First Society of Reporters in America
Welcome to the web page designed to introduce you to this association and the many reasons it is important – to you, to the public, to the court reporting profession. You will also come to understand why this association is unique among others and learn of the many benefits it has achieved for its members. Let’s begin by describing the purpose of our organization.
PURPOSE OF THE ASSOCIATION
Our mission is pure. The New York State Court Reporters Association was organized for the purpose of maintaining standards of excellence in court reporting, promoting the general welfare of court reporters, fostering high professional standards, and promoting a spirit of mutual assistance between the profession of court reporting, the courts, and members of the bar.
Stated broadly, the NYS Court Reporters Association informs, alerts, educates, and advocates for the reporting community throughout New York State. It also fosters and promotes professional ideals. Judicial-related reporters, students, captioners, and CART providers are welcomed and supported.
NYSCRA – WORKING FOR ALL COURT REPORTERS
This association is focused on improving conditions and advocating for all court reporters in New York State.
· It is vigilant about finding and opposing threats to court reporting jobs. [Advocacy]
· It provides opportunities to enrich your career by giving you knowledge/skills to become a more valuable court reporter. [Events and Exams]
· It encourages and supports our students – perpetuating the longevity of our profession.
· It promotes and represents our profession to the public.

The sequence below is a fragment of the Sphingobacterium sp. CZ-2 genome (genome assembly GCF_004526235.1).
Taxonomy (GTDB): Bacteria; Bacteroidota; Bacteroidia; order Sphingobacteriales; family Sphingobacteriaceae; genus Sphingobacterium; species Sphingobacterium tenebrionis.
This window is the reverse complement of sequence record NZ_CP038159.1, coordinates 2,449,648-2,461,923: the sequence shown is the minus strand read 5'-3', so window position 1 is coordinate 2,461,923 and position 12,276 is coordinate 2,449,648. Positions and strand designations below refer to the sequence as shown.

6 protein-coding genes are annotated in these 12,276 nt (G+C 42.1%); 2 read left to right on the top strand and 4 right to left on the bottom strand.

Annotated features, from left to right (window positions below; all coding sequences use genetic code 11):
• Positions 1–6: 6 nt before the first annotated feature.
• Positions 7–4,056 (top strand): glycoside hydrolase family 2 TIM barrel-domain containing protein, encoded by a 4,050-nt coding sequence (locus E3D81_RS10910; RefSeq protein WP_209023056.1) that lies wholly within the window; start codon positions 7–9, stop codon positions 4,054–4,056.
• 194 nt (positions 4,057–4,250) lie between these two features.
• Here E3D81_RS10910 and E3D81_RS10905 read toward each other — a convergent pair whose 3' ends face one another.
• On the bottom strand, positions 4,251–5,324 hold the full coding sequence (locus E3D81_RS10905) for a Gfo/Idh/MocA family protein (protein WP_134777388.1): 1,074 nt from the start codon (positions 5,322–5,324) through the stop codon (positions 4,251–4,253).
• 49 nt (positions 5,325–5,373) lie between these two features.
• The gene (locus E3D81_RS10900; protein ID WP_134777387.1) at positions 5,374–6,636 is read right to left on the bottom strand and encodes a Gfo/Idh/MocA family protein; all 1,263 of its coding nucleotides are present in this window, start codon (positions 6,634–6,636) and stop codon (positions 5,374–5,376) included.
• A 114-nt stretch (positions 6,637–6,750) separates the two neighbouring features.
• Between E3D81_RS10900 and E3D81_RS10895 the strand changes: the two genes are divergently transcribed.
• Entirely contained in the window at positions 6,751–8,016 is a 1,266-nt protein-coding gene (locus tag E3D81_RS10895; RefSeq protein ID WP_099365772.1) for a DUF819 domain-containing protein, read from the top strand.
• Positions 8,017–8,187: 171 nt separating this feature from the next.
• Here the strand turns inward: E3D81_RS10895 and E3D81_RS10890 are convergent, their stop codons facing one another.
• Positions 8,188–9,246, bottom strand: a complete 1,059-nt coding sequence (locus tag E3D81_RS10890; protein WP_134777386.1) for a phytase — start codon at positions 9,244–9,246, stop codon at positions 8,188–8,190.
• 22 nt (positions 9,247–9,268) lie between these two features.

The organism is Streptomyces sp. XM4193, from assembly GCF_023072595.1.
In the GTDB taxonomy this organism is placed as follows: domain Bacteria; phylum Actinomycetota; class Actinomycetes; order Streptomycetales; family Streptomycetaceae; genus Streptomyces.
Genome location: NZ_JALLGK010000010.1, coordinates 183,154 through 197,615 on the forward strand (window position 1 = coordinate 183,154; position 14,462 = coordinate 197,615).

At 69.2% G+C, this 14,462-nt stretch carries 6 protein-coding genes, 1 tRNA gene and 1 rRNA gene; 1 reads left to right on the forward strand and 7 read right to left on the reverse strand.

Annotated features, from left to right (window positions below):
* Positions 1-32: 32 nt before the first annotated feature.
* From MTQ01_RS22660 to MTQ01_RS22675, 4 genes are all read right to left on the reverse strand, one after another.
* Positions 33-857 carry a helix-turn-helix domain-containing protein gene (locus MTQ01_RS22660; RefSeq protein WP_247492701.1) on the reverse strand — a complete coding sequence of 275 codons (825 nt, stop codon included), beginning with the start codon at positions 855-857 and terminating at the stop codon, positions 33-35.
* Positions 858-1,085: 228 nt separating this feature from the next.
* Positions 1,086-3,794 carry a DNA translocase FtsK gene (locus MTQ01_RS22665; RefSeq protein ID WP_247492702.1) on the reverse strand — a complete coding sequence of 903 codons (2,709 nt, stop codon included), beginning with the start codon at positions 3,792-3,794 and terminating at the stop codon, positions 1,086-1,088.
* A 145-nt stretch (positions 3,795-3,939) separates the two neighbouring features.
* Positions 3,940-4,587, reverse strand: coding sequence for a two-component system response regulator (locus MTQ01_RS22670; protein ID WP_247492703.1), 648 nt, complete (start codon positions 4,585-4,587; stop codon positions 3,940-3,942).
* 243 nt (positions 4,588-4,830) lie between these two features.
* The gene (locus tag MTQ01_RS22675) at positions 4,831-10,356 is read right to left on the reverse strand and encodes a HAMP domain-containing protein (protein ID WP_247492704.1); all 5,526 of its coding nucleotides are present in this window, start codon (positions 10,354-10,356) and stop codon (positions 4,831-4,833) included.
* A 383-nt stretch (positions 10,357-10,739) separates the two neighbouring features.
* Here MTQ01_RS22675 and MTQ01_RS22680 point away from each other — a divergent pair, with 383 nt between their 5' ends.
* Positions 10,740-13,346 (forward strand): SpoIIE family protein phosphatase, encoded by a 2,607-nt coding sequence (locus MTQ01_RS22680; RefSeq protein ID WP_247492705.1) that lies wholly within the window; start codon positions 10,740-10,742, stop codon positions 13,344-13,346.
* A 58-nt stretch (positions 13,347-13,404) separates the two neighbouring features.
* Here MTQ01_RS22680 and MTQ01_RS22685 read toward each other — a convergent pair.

· It provides opportunities for networking and camaraderie. [Events]
· And it salutes those deserving of recognition.
· Member discounts are available on many business and lifestyle items reporters are likely to purchase.
Lawyers have Bar Associations. Other professionals have theirs. In New York State, we have the New York State Court Reporters Association. This organization is all about one person - You! Our volunteers work hard – for You!
WHY JOIN THE ASSOCIATION
Banding with those engaged in similar activity has long been acknowledged as important to professional survival and success. Throughout the world, associations instruct, defend, predict, alert, and explain. They help turn technicians into professionals. They are where we share experiences and increase in professional knowledge. And their professional examinations provide the opportunity to objectively demonstrate our competence. Their conventions and other gatherings are to network and compete for the title of “best.” And, yes, they also provide camaraderie.